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Moral Psychology and Human AgencyPhilosophical Essays on the Science of Ethics$
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Justin D'Arms and Daniel Jacobson

Print publication date: 2014

Print ISBN-13: 9780198717812

Published to Oxford Scholarship Online: December 2014

DOI: 10.1093/acprof:oso/9780198717812.001.0001

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The Motivational Theory of Emotions

The Motivational Theory of Emotions

Chapter:
(p.156) 8 The Motivational Theory of Emotions
Source:
Moral Psychology and Human Agency
Author(s):

Andrea Scarantino

Publisher:
Oxford University Press
DOI:10.1093/acprof:oso/9780198717812.003.0008

Having an emotion customarily involves appraising a stimulus a particular way, feeling a particular way, and being motivated to act a particular way. These three aspects offer distinctive entry points for explaining what emotions are. Philosophers have so far built their accounts primarily around appraisals and feelings. As a result, two research programs have dominated the philosophy of emotions over the past forty years: Cognitivism and Perceptualism. The objective of this paper is to introduce a new Motivational Theory of Emotions, which replaces the primacy of the appraisal and feeling aspects of emotions with the primacy of their motivational dimension. The core proposal is that emotions are action control systems designed to prioritize the pursuit of some goals over others. The Motivational Theory will be shown to explain how emotions motivate better than Cognitivism and Perceptualism, and to offer solutions to two outstanding problems in the philosophy of emotions: explaining the intentionality of emotions and explaining how emotions differ from one another.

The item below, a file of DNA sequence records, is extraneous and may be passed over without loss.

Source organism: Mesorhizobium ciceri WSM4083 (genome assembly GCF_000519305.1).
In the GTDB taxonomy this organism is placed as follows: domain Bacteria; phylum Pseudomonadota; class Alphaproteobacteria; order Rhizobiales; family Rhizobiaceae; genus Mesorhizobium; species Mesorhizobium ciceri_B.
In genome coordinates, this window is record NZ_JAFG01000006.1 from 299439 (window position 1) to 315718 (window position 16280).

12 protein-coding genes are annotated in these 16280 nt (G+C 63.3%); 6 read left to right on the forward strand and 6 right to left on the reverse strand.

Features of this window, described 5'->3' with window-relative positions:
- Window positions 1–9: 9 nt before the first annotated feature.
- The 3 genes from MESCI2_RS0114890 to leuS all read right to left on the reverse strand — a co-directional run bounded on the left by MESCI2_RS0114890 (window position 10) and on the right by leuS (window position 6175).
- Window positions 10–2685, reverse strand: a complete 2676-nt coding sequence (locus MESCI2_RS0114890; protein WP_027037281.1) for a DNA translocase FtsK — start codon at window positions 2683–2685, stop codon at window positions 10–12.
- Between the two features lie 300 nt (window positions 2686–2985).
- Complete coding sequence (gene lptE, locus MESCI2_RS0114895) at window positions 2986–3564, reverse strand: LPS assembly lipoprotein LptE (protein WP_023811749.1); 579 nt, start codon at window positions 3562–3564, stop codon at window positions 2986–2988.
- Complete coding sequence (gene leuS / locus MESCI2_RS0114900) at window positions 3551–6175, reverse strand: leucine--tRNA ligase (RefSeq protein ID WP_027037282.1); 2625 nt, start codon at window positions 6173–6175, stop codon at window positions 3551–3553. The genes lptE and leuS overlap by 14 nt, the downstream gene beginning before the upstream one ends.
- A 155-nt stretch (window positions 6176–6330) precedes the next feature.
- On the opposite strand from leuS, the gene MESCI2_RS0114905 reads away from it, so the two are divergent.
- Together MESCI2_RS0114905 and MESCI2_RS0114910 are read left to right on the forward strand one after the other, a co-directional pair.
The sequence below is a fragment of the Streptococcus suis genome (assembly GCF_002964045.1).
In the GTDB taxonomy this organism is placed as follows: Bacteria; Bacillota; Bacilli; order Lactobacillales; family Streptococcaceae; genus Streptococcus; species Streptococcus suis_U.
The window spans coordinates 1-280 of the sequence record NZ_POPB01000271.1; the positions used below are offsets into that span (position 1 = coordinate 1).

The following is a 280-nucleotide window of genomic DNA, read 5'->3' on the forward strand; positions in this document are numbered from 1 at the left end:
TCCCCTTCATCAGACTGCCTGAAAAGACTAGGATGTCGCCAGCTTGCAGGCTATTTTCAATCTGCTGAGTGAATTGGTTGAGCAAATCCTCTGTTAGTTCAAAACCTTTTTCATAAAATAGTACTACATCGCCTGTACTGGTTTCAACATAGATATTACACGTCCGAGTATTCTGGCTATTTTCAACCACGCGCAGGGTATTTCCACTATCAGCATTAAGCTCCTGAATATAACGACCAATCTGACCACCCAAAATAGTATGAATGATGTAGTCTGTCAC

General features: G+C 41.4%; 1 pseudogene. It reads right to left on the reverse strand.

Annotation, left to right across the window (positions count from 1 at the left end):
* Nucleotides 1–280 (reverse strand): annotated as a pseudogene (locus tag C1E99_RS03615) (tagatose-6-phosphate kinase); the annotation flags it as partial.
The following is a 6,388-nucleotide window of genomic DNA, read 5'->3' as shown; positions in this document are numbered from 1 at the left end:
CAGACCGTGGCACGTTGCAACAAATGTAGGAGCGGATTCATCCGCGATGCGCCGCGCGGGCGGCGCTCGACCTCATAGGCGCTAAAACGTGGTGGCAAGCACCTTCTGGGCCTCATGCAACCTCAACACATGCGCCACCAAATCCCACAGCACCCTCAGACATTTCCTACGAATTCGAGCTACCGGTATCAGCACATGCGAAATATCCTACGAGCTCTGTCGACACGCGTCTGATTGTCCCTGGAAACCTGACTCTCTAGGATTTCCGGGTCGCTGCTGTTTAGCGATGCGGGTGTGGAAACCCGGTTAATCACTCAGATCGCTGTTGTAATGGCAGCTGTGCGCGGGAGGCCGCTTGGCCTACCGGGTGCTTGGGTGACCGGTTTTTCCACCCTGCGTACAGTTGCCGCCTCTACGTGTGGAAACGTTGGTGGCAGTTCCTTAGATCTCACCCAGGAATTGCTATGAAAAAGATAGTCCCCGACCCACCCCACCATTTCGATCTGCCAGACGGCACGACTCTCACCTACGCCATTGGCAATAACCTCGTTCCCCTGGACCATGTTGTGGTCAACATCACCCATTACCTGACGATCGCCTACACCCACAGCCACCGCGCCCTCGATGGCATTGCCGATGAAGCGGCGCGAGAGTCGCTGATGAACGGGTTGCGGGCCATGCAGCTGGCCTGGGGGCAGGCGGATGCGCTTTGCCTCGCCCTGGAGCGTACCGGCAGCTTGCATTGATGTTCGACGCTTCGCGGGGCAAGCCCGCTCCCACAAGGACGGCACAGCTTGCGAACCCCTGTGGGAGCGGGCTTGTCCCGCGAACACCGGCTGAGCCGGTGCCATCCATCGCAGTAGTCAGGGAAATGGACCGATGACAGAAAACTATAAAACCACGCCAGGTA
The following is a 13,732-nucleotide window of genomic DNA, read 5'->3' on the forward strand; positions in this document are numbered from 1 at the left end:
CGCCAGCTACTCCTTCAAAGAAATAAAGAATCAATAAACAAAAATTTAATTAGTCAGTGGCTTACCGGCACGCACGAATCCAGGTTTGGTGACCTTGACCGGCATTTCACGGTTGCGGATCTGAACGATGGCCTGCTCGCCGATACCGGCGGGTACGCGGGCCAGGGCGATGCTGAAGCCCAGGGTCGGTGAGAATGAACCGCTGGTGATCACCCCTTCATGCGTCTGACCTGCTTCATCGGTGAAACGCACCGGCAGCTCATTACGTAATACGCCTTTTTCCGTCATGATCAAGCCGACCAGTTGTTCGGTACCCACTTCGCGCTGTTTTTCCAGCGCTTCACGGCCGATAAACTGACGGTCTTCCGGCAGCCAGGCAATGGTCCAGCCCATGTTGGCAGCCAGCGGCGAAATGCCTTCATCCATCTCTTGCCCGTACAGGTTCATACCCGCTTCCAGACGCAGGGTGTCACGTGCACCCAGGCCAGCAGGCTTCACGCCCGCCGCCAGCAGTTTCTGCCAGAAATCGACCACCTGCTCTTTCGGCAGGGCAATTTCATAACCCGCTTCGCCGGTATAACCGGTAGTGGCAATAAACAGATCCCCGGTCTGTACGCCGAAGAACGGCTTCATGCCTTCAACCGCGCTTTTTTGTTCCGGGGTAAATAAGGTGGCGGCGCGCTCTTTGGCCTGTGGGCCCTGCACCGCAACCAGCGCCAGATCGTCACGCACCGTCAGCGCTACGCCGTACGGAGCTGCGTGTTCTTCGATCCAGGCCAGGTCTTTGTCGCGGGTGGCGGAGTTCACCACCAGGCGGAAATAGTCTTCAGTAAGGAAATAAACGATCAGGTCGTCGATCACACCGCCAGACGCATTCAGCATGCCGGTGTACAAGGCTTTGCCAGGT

Keywords:   emotion, feeling, affect, action, motivation, Frijda, cognitivism, perceptualism, intentionality

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